The hotel, in Meløy, northern Norway, will be the northernmost building to adopt the powerhouse [ositive-energy standard

The hotel, in Meløy, northern Norway, will be the northernmost building to adopt the powerhouse [ositive-energy standard
photo: Snøhetta/Plompmozes

International architects Snøhetta have unveiled a concept design for the Arctic circle's first ever energy-positive hotel.

Situated at the foot of the Svartisen glacier that runs through Meløy, northern Norway, the project, called Svart, will consume around 85 per cent less energy than a modern Norwegian hotel, and produce its own power.

The design has been developed by Snøhetta in collaboration with sustainable tourism agency Arctic Adventure of Norway; engineering firm Asplan Viak; construction company Skanska; and developer Entra. Together, they have worked with the ZERO Emission Resource Organization to create the ‘Powerhouse’ standard.

The consortium has built several ‘plus’ houses and a school that meet the Powerhouse targets. In the course of a 60 year period, these buildings will generate more renewable energy than the total amount of energy required to sustain daily operations and to build, produce materials and demolish the building.

Svart is the first Powerhouse hotel, and the northernmost Powerhouse site. Meløy experiences the midnight sun in summer and polar nights in winter, illuminated by the Northern Lights.

The hotel's design has been informed by extensive mapping of how solar radiation behaves in relation to mountainous context throughout the year. To optimise the harvest of energy, the roof will be clad with solar panels – themselves produced using clean hydro energy. The building will have a circular form that strategically places the hotel rooms, restaurants and public amenities where the Sun’s energy can be best exploited throughout the day and the changing seasons.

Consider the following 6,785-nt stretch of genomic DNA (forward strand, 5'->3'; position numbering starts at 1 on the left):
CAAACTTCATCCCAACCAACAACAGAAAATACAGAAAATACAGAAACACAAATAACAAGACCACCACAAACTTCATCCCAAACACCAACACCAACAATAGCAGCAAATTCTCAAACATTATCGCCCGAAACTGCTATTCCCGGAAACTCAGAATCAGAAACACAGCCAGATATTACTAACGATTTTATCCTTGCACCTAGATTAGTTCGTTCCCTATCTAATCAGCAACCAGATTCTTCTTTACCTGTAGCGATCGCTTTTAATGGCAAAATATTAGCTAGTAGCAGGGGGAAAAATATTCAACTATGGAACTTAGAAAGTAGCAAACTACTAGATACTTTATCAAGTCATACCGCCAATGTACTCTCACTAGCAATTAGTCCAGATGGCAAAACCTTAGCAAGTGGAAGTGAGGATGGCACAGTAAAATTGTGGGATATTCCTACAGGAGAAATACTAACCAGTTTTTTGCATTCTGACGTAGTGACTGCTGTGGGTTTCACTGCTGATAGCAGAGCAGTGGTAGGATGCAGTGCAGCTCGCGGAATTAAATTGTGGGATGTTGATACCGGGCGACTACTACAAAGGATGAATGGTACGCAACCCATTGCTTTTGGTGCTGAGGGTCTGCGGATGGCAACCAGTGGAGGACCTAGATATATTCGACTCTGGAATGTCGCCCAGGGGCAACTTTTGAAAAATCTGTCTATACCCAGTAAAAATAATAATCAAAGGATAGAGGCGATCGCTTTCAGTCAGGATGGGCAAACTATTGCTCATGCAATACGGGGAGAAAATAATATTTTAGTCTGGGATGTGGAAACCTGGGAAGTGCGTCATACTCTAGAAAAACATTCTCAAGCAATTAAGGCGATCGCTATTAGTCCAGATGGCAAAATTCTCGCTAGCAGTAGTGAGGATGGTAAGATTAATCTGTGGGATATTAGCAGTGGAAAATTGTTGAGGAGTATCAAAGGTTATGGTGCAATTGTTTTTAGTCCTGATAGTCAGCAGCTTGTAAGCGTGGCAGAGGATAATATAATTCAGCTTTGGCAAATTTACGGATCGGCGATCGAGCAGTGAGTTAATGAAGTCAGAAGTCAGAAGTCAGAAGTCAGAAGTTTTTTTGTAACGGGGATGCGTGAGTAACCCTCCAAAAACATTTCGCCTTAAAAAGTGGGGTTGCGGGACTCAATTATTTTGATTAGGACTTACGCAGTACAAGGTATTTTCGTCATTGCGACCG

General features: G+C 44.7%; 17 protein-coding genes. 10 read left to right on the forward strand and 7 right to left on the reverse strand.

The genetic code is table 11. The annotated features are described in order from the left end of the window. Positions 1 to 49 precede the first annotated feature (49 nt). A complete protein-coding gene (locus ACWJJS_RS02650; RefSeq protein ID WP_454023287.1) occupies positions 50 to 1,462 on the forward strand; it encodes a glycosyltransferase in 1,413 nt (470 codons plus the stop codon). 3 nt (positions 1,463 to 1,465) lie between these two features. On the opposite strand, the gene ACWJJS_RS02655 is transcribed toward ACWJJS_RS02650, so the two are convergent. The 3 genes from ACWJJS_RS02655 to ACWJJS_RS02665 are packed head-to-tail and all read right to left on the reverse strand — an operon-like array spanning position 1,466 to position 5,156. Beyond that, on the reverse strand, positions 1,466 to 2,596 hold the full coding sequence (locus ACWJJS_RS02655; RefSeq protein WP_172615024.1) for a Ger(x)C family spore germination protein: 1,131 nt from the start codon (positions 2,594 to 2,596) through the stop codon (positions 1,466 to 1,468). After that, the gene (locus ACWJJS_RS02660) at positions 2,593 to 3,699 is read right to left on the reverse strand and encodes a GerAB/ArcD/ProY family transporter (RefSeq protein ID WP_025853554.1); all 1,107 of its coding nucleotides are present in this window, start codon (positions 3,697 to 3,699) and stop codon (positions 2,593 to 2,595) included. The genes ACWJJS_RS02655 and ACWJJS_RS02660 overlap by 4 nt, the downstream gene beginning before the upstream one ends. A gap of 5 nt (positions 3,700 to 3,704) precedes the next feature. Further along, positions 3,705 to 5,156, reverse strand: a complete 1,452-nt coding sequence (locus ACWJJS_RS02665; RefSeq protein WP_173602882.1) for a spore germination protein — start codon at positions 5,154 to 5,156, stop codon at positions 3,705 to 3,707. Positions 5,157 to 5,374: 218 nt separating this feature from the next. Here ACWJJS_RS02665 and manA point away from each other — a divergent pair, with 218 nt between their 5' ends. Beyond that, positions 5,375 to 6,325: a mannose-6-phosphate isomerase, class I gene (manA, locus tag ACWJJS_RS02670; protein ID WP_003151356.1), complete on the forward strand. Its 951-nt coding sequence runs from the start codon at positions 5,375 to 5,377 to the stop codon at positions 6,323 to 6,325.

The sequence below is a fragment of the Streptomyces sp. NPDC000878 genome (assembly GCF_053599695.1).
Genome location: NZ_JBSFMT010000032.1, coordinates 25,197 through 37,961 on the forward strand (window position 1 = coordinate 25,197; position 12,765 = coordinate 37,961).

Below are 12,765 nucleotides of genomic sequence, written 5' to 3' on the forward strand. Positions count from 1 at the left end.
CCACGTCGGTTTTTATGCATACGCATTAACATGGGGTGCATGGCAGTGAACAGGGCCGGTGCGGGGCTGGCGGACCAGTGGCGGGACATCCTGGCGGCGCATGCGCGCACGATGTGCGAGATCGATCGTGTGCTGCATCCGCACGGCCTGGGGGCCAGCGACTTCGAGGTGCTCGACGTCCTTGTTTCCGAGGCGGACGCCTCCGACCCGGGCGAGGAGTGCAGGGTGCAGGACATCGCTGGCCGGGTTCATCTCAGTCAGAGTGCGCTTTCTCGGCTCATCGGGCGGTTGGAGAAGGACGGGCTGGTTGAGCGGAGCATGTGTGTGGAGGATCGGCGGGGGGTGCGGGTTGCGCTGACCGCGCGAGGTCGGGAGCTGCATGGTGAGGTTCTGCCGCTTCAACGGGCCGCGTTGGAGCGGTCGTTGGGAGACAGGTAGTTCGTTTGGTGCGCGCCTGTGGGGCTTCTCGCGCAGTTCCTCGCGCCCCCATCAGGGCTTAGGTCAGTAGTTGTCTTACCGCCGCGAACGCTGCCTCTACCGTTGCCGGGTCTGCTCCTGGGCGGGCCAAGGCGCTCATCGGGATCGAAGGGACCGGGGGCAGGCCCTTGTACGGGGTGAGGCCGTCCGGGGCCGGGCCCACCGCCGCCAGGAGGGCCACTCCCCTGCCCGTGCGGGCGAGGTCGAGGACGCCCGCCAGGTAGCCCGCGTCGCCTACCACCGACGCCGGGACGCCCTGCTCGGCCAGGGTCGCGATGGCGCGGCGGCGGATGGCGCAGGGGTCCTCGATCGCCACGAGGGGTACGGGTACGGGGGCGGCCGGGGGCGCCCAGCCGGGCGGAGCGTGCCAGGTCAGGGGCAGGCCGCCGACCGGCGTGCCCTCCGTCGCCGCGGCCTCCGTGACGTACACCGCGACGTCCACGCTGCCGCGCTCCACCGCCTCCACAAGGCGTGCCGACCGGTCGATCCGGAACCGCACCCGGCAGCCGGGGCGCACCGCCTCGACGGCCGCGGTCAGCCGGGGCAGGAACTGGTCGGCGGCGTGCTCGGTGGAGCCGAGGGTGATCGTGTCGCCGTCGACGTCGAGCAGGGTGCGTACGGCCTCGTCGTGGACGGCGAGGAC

According to a design statement: “The building’s facades will protect against insolation from the sun in the summer when the sun is high in the sky, removing the need for artificial cooling. During the winter months, when the sun is low in the sky, the large windows of the façade allow for a maximum of insolation to exploit the Sun’s natural thermal energy. Meanwhile, secluded terraces will provide a shadow play in the façade of the hotel.”

Materials with low embodied energy, such as timber, will be used to reach the Powerhouse standard. Typically energy-intensive materials, such as structural steel and concrete, will be avoided as much as possible.

“Building an energy positive and low-impact hotel is an essential factor to create a sustainable tourist destination respecting the unique features of the plot; the rare plant species, the clean waters and the blue ice of the Svartisen glacier,” said Snøhetta founding partner Kjetil Trædal Thorsen.

“Building in such a precious environment comes with some clear obligations in terms of preserving the natural beauty and the fauna and flora of the site. It was important for us to design a sustainable building that will leave a minimal environmental footprint on this beautiful Northern nature.”

The name Svart means ‘blue’ in Old Norse "black" in Norwegian and is a reference to the deep blue ice of Svartisen and its natural surroundings.